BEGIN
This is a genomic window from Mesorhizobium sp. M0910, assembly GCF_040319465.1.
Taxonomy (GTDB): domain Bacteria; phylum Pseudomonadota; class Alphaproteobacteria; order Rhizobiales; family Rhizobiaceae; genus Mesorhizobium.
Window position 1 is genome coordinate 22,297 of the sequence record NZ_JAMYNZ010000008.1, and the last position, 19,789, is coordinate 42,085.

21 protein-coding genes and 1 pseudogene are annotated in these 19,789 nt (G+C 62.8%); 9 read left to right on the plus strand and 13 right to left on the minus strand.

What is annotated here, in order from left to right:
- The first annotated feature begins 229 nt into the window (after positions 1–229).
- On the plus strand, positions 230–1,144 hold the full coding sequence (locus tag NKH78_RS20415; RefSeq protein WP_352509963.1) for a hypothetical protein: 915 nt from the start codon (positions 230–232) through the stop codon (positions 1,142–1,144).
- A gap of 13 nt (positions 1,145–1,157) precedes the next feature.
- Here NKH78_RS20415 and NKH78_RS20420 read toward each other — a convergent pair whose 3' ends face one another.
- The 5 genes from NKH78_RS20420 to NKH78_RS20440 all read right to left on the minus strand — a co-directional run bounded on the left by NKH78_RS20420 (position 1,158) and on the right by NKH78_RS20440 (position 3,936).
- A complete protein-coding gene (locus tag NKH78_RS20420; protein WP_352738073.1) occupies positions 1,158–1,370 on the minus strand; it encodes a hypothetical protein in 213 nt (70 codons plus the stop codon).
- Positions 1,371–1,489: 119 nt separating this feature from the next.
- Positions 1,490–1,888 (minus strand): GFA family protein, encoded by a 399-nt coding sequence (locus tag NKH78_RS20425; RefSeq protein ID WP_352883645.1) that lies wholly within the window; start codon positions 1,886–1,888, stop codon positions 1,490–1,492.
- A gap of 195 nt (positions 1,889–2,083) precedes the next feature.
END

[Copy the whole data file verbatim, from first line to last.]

This is a genomic window from Mesorhizobium sp. M0910, assembly GCF_040319465.1.
Taxonomy (GTDB): domain Bacteria; phylum Pseudomonadota; class Alphaproteobacteria; order Rhizobiales; family Rhizobiaceae; genus Mesorhizobium.
Window position 1 is genome coordinate 22,297 of the sequence record NZ_JAMYNZ010000008.1, and the last position, 19,789, is coordinate 42,085.

21 protein-coding genes and 1 pseudogene are annotated in these 19,789 nt (G+C 62.8%); 9 read left to right on the plus strand and 13 right to left on the minus strand.

What is annotated here, in order from left to right:
- The first annotated feature begins 229 nt into the window (after positions 1–229).
- On the plus strand, positions 230–1,144 hold the full coding sequence (locus tag NKH78_RS20415; RefSeq protein WP_352509963.1) for a hypothetical protein: 915 nt from the start codon (positions 230–232) through the stop codon (positions 1,142–1,144).
- A gap of 13 nt (positions 1,145–1,157) precedes the next feature.
- Here NKH78_RS20415 and NKH78_RS20420 read toward each other — a convergent pair whose 3' ends face one another.
- The 5 genes from NKH78_RS20420 to NKH78_RS20440 all read right to left on the minus strand — a co-directional run bounded on the left by NKH78_RS20420 (position 1,158) and on the right by NKH78_RS20440 (position 3,936).
- A complete protein-coding gene (locus tag NKH78_RS20420; protein WP_352738073.1) occupies positions 1,158–1,370 on the minus strand; it encodes a hypothetical protein in 213 nt (70 codons plus the stop codon).
- Positions 1,371–1,489: 119 nt separating this feature from the next.
- Positions 1,490–1,888 (minus strand): GFA family protein, encoded by a 399-nt coding sequence (locus tag NKH78_RS20425; RefSeq protein ID WP_352883645.1) that lies wholly within the window; start codon positions 1,886–1,888, stop codon positions 1,490–1,492.
- A gap of 195 nt (positions 1,889–2,083) precedes the next feature.